The owner of nation's second-biggest tobacco company did not disclose the costs related to the ramp-up, which will include a multi-million dollar investment for high-speed manufacturing equipment, for competitive reasons but said the move would create more than 200 jobs over the next four years.
Reynolds, based in Winston-Salem, North Carolina, launched Vuse in Colorado last June and plans the initial wave of national distribution next month.
Production is currently done at a contractor facility in Kansas, but the company said more production will be needed for the foreseeable future to meet anticipated market demand. The company will carve out about 70,000 square feet of space in its existing 2 million-square-foot Tobaccoville facility. It does not publicly provide the number of employees that work at the plant that also makes its cigarette brands, including Camel and Pall Mall.
The market for e-cigarettes has grown from the thousands of users in 2006 to several million worldwide and reached nearly $2 billion in sales last year. The battery-powered devices that heat a liquid nicotine solution, creating vapor that users inhale. E-cigarette users say the devices address both the addictive and behavioral aspects of smoking without the thousands of chemicals found in regular cigarettes. The Food and Drug Administration last month proposed regulating electronic cigarettes.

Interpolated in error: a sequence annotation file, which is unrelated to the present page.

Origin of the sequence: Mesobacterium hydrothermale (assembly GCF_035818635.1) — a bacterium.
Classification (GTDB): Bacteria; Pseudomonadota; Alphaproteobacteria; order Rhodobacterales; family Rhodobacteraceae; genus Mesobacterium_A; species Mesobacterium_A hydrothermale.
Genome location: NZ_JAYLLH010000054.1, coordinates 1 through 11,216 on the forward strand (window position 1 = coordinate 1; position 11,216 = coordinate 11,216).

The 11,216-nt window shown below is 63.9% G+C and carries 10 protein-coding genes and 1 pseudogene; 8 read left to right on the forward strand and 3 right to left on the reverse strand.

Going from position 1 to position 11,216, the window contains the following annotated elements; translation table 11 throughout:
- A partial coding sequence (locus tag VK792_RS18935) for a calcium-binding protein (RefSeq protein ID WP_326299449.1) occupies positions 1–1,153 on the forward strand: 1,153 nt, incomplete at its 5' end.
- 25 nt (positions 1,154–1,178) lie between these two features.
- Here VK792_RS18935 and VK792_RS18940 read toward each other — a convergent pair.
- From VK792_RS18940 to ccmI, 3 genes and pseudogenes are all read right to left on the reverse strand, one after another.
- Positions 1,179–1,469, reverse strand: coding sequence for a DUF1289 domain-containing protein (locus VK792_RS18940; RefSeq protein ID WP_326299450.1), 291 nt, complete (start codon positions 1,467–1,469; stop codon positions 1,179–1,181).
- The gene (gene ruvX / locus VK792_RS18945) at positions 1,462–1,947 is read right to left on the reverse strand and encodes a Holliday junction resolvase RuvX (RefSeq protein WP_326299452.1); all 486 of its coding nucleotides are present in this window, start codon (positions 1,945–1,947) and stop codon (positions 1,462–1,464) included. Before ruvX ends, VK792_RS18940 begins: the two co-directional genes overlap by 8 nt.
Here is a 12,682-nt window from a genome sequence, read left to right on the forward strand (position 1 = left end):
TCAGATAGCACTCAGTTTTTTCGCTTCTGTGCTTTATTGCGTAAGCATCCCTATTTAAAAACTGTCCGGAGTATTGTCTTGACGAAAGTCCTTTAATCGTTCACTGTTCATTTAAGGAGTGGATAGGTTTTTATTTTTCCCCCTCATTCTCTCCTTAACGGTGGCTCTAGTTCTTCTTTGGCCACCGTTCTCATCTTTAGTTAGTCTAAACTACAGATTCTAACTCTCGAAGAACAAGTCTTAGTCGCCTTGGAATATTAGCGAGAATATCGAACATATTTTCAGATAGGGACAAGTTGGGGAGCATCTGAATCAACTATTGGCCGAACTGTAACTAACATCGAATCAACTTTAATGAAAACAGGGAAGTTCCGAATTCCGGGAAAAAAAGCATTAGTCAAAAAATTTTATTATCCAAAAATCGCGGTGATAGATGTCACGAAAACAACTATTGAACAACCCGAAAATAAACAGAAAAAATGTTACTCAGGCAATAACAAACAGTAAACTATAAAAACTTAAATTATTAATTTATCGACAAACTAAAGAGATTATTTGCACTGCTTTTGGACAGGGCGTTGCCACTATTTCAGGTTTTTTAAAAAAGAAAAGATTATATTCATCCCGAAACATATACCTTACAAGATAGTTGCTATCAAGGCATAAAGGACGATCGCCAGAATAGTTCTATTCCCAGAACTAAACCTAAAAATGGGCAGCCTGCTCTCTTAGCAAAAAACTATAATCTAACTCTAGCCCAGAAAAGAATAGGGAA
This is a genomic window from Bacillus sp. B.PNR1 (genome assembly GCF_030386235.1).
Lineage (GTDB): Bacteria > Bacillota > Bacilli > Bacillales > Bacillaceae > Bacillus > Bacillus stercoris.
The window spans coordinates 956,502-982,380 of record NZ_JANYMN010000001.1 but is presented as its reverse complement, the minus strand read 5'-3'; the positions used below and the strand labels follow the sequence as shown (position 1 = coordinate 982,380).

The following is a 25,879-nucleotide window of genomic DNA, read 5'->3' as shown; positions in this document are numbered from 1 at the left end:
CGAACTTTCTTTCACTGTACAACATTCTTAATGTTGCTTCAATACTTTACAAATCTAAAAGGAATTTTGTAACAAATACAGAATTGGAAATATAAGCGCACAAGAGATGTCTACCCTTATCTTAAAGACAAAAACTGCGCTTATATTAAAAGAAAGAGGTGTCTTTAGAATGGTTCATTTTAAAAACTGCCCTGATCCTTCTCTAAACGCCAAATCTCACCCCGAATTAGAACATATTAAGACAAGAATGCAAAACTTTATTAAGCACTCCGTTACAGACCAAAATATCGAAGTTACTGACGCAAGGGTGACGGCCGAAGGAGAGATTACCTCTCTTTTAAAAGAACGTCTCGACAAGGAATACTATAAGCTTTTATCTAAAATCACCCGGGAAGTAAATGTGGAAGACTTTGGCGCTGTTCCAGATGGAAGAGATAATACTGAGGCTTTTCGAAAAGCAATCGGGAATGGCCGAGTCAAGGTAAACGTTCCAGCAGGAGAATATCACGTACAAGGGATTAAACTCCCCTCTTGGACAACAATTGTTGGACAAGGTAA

Reynolds says the rechargeable Vuse e-cigarette has technology that monitors and adjusts heat and power more than 2,000 times per second to deliver the "perfect puff." It also has a smart light on the tip of to let users know when it's getting low, needs to be replaced or recharged.
"This is all about smokers getting satisfaction from these alternatives and how many smokers find that an acceptable way to enjoy nicotine instead of smoking tobacco products," Reynolds CEO Susan Cameron said at a news conference Friday with North Carolina Gov. Pat McCrory. "I think we'll see this evolve and it's certainly in growth mode, but how big and how fast, we really don't know yet."
The nation's biggest tobacco companies all have entered into the fast-growing electronic cigarette business as part of an industry wide push to diversify beyond the traditional cigarette business, which has become tougher in the face of tax hikes, smoking bans, health concerns and social stigma.
Altria Group Inc., owner of the nation's biggest cigarette maker, Philip Morris USA, plans to expand its MarkTen electronic cigarette brand nationally during the first half of the year. Lorillard Inc., the nation's third-biggest tobacco company, acquired e-cigarette maker Blu Ecigs in April 2012. Blu now accounts for almost half of all e-cigarettes sold.